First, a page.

- A grand six-day National Theatre Festival concludes
- Over one lakh visitors crowd art-drama-food venues
- Gandhi-centric events give glimpses of freedom struggle
- 20th Edition of Bahuroopi proves a resounding success
Mysore/Mysuru: All the events at the 20th Edition of National Theatre Festival ‘Bahuroopi’ hosted by Rangayana, the State’s premier repertory, saw packed audiences.
The festival that began on the evening of Feb.14 concluded last evening and the mega event attracted more than one lakh theatre buffs, art aficionados and the common man who tread the ‘Gandhi Patha,’ this year’s theme to mark the 150th birth anniversary of Mahatma Gandhi.
The theatre festival had been receiving more footfalls with each passing day and on an average, 18,000 to 20,000 people visited different venues every day. Last year’s drama ticket collection was recorded at Rs.5.50 lakh and this year, with packed audience in all the drama venues, the ticket collection is expected to touch Rs.7 lakh.
Recounting the Mahatma
The entire campus of Rangayana and the halls and corridors of Kalamandira recounted the life and works of Mahatma Gandhi throughout the festival and gave a literal glimpse of life at Sabarmati Ashram, moments from India’s freedom struggle, various forms of Satyagraha including Salt Satyagraha and the non-cooperation or civil disobedience movement to defy the British hegemony.
Curtains were drawn on the festival last evening after the Kannada play ‘Mahatma’ was staged by amateur theatre artistes of Mysuru and directed by S.R. Ramesh. The Bahuroopi film festival ended with the screening of popular Kannada film ‘Satya Harishchandra’ while the folk festival ended with the performance of ‘Kol Nritya’ by a team from Maharashtra followed by ‘Dollu Kunita’ and Mallakamba by Nethravathi and troupe and S.J. Hugar and troupe respectively.
A Kannada play ‘Kamyakala Prathima’ directed by Ganesh Mandarti, ‘Swabhabjata,’ an Assamese play by Seagull troupe and another Kannada play ‘Akshayambara’ directed by Sharanya Ramprakash were staged at different stages of Rangayana last night.
Host of Gandhi-centric events
The highlights of the art festival at the abode of art and theatre were staging of over 24 plays in different languages, folk performances by 16 different themes, more than 18 rare films, Gandhi Patha national seminar, Gandhi Bhajan, Ranga Sangeetha, poetry recital, Gandhi Lavani, street plays, book expo, handicrafts exhibition, a demonstration of cottage industry and a lip-smacking desi food festival — Bahuruchi. All of them were bound by a common thread — Gandhi.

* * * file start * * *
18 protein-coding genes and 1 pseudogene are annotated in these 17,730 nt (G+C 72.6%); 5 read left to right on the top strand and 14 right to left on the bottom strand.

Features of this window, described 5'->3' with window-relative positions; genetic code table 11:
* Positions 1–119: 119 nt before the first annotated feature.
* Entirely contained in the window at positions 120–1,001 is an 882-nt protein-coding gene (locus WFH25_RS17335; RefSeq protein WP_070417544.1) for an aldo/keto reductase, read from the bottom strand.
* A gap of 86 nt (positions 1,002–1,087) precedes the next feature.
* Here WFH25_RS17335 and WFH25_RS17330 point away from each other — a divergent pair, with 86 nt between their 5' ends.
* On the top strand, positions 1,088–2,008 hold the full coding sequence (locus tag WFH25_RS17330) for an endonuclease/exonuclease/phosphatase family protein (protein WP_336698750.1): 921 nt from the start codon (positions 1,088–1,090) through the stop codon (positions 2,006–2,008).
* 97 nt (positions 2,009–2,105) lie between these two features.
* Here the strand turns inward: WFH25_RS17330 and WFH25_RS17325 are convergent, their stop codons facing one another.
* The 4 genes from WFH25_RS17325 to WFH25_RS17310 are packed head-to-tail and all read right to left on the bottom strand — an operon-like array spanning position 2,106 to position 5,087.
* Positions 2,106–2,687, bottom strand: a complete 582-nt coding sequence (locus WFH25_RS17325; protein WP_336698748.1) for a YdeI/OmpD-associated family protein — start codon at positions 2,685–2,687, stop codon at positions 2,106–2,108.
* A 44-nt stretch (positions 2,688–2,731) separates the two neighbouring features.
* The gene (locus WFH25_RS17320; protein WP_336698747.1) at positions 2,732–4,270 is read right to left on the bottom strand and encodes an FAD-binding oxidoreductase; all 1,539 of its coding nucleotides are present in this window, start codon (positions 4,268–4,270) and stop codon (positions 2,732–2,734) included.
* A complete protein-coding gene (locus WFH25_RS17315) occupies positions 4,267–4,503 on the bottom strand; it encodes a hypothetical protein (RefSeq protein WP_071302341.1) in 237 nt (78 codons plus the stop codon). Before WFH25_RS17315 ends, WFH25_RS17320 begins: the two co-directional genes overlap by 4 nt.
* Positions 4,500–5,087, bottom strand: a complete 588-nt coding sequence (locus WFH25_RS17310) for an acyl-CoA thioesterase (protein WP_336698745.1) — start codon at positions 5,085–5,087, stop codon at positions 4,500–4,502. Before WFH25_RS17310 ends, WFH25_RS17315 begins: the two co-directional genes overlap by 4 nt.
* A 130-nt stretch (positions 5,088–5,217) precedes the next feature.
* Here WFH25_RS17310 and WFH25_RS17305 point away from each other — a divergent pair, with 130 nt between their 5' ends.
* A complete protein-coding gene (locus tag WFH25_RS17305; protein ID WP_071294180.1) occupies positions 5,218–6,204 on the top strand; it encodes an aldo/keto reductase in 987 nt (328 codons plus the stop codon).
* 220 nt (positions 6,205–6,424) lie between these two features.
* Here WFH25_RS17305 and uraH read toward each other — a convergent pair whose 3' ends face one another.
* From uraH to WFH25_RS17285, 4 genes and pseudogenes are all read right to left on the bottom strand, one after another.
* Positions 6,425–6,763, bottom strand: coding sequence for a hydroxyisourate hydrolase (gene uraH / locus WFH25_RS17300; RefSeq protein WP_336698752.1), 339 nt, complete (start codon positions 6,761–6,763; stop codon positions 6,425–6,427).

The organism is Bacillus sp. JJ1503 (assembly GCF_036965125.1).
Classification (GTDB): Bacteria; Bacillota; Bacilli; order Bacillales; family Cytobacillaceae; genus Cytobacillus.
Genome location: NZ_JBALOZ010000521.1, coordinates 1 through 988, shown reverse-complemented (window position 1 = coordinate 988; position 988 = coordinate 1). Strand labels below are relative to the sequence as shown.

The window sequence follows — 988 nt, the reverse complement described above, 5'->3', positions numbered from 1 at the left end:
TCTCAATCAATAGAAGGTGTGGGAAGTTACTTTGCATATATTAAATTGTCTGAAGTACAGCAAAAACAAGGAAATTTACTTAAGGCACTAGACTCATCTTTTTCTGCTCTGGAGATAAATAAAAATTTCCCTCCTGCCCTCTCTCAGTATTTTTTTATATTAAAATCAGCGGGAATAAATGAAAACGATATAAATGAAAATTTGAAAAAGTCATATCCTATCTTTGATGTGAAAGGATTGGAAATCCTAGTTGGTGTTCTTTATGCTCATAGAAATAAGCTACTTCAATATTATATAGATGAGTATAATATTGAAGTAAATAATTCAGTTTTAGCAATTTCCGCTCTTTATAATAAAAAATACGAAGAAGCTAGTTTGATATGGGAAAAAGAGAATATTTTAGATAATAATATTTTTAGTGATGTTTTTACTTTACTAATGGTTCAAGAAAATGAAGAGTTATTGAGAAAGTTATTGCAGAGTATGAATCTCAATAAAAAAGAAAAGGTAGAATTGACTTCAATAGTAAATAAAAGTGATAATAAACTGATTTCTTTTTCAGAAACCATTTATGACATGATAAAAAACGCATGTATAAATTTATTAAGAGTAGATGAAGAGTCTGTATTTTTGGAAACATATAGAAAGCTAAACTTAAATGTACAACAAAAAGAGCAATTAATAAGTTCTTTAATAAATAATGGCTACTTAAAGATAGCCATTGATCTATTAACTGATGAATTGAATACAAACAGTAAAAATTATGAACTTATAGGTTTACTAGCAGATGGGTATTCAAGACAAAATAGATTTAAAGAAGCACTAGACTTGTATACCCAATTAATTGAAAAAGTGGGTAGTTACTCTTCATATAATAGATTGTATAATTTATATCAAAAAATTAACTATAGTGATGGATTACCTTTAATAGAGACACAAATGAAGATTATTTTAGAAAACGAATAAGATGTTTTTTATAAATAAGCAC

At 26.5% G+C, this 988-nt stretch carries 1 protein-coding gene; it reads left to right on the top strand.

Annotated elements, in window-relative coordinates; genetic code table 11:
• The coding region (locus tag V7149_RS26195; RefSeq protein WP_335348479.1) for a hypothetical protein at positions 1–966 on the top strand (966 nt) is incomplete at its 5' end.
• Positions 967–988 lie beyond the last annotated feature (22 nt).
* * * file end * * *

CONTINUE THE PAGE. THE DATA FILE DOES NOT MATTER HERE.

Another attraction was a rare photography exhibition on the Mahatma at Kalamandira premises. The 100-plus photographs had been carefully selected from an archive of 10,000-plus black and white photographs on the Mahatma to chronicle his life — from childhood till his last days — and the works. The photographs were procured from National Gandhi Museum, New Delhi.
Director’s open invite
What attracted the crowd — young and old — is the open invite extended by Rangayana Director Addanda C. Cariappa who had said “it is not our Rangayana but your Rangayana. Come to Bahuroopi.” This struck a chord with the people who came in droves. Though in the mornings there was not much of a crowd, evenings were jam-packed with people jostling for every available space inside Rangayana and Kalamandira.
The performances that kept the audience fastened to their seats were ‘Mukhyamantri’, with ‘Mukhyamantri’ Chandru in the lead role, ‘Manteswamy Kathaprasanga’ and ‘Sangeeth Bari,’ a Marathi dance-drama directed by Savitri Medhatul that chronicled the evolution of Lavani, the folk art.
Also, ‘Oedipus’, the Bengali play, was well-received. The epic play ‘Mukhyamantri’ saw its 701st show and many watched the plays standing at the corners.
Events like Janapadotsava and exhibitions witnessed a huge response. Every visitor has something catering to his or her interests at the festival. All venues witnessed packed shows and the organisers were unable to meet the demand for more seats.
Audience, crowd praise arrangements
Apart from attracting artistes from different parts of India providing them a platform to exhibit their talent, this Bahuroopi received praises from all quarters for organised arrangements, variety and colour. Many people heaped praises on Rangayana for organising the event that was themed after Mahatma Gandhi as a befitting tribute to the frail man with white robes and a stick. They left the place with a promise to return for the next edition of Bahuroopi.
Seventy-year-old Manjula, a resident of Jayanagar who has her roots in Dharwad, told Star of Mysore that this year’s festival was unique and was themed aptly after Mahatma. “It is better than last year’s festival and has conveyed the message of truth and non-violence that are much needed in today’s world,” she said.
Pallavi, an artiste from Tiptur said, “For the first time I got a chance to act in a play ‘Miss Julie’ at Bahuroopi and I am elated. All the artistes have been treated well without any discrimination. We will come next year too.”